School children from around the world have sent messages of solidarity to the thousands of children who have been detained and separated from their families at the US border, as a result of the Trump administration’s outrageous immigration policies.
Hundreds of children from Argentina, Burkina Faso, India, Kenya, Senegal, Thailand, Togo and Venezuela took part in the initiative ahead of June 30, the Global Day of Action against the US government’s “zero tolerance” immigration policy. This inhumane policy has led to the arrests of people seeking asylum who have crossed over from Mexico and the forcible removal of their children, in some cases, to government-run shelters thousands of miles away.
School children aged between nine and 16 took to pen and paper to inspire hope in the detained children, and to urge the US authorities to respect the rights of children and asylum seekers. The action, organised by Amnesty International’s Human Rights Education program, aims to empower children to speak out and make their voice heard on this critical issue.
“Freedom will come to you. Don’t give up. We will be beside you whatever happens,” said one message written by a teenage girl in southern Thailand.
“A child of a refugee is like a child of a president,” read another message written by a girl in Kenya, whose classmates held signs that said: “I am a child, respect my rights”; “I am a child, respect my dignity”; and “Seeking asylum is not criminal.”
In Venezuela, one child drew a picture of a dog in a cage, a reference to the detained children being kept in giant cages while their parents’ asylum claims are being processed. Her message was: “We are not animals.”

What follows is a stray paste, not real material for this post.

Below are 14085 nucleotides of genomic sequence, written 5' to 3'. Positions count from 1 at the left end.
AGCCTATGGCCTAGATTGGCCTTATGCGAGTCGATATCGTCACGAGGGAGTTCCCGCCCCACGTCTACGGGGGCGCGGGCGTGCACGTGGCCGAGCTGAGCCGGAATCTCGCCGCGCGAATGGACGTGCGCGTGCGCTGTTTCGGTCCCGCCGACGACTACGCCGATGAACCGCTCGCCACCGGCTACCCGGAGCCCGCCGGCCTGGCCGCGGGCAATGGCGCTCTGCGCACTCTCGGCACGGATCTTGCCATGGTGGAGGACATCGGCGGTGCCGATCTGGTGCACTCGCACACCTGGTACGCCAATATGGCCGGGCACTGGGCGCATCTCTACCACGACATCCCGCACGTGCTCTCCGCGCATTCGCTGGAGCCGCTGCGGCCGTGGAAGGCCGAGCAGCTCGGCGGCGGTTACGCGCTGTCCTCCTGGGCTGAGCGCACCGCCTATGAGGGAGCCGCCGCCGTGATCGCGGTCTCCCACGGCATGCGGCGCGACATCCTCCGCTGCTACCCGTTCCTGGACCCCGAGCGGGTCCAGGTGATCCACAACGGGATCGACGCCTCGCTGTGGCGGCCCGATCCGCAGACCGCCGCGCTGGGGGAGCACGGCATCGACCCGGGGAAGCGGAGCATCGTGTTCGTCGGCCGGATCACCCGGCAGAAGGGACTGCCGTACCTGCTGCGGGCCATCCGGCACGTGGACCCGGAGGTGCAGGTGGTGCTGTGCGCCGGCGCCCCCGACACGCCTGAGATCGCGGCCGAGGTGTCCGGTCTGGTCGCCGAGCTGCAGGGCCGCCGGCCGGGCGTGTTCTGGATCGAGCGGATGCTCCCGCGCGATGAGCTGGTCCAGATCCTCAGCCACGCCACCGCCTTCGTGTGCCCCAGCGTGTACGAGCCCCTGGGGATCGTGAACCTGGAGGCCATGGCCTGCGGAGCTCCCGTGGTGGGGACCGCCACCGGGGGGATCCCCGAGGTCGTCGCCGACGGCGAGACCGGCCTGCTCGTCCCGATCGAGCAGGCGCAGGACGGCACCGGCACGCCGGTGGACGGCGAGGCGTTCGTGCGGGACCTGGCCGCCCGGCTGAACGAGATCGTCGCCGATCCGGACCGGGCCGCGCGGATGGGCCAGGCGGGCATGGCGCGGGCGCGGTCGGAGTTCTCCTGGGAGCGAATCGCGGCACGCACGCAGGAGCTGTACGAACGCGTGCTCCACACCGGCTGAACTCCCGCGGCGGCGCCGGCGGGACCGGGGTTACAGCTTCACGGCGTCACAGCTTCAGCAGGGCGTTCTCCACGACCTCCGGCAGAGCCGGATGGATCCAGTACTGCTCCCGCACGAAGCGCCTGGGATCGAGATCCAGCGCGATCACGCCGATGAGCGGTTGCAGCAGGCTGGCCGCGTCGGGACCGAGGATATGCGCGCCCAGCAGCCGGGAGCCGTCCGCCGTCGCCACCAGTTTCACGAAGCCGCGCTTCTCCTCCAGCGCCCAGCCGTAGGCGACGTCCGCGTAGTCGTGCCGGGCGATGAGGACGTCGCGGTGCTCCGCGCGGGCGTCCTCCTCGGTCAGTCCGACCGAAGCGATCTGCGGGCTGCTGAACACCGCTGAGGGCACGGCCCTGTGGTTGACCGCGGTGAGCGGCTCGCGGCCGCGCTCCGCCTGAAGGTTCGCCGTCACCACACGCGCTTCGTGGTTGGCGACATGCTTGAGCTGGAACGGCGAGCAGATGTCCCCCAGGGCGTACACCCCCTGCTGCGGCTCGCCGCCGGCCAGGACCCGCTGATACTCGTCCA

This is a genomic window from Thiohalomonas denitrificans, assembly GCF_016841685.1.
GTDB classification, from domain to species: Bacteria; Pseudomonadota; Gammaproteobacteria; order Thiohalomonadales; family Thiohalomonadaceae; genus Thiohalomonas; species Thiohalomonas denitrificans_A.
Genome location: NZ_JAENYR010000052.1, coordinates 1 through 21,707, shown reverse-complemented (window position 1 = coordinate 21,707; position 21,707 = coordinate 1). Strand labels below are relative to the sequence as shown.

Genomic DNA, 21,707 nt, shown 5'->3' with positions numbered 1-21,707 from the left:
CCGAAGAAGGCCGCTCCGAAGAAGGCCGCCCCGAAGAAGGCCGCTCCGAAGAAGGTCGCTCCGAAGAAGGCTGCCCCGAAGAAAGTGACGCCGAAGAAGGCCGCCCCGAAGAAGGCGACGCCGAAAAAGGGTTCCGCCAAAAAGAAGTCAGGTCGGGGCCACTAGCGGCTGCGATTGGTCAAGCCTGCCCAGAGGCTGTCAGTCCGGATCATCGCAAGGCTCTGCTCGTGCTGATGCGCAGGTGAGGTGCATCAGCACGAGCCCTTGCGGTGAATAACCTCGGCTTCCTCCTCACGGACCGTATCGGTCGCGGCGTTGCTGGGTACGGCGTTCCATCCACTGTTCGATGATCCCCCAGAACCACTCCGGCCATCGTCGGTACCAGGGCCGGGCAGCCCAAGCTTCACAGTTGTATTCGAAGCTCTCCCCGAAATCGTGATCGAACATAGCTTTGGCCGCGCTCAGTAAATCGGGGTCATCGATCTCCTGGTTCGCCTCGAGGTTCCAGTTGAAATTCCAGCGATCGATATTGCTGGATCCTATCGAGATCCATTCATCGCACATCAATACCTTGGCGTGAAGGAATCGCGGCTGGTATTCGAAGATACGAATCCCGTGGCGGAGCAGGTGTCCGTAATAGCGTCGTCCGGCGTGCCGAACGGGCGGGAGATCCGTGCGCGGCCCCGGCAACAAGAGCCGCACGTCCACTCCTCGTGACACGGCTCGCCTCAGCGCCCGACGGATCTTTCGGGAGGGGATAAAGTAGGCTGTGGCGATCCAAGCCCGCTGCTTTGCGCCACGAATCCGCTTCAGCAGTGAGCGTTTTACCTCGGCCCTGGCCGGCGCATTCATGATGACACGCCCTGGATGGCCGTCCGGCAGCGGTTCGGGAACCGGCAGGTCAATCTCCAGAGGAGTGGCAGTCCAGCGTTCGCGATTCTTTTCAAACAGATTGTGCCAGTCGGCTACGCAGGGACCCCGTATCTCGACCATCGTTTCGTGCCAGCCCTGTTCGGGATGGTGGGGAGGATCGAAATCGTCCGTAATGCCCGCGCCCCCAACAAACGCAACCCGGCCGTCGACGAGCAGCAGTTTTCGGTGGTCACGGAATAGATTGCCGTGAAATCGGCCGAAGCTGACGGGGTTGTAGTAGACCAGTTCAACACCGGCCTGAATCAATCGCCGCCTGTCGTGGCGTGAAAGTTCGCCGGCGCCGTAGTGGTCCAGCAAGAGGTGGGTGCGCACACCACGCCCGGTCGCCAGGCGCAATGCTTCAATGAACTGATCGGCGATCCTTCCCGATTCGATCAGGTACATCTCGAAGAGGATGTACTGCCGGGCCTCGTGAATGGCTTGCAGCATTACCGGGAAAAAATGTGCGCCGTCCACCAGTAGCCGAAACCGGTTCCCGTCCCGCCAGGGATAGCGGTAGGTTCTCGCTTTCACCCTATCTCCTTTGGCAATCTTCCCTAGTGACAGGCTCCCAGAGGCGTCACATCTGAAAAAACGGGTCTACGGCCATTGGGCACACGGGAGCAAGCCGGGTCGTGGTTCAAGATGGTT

On 20 June President Trump signed an executive order claiming he would end family separation, following widespread national and international outrage. However, his order does little to end the policy of family separation and nothing to reunite the more than 2,000 children who have been forcibly taken from their parents. It reaffirms the cruel policy of detaining and prosecuting families who are seeking safety.
“The US authorities must immediately release those families seeking asylum and respect their rights to apply for asylum in fair and humane conditions,” says Erika Guevara-Rosas, Americas Director at Amnesty International. “No child should be taken from their parents’ arms or be made to grow up behind bars. It’s time to end the inhumane practices of family separation and detention once and for all.”
Amnesty International will print the messages of solidarity and deliver them to detained and separated children as well as to the officials working to keep families apart.
Schools interested in taking part in the letter writing action can download the human rights education toolkit.
You can also take action and tell the U.S. and President Trump to stop punishing people seeking asylum.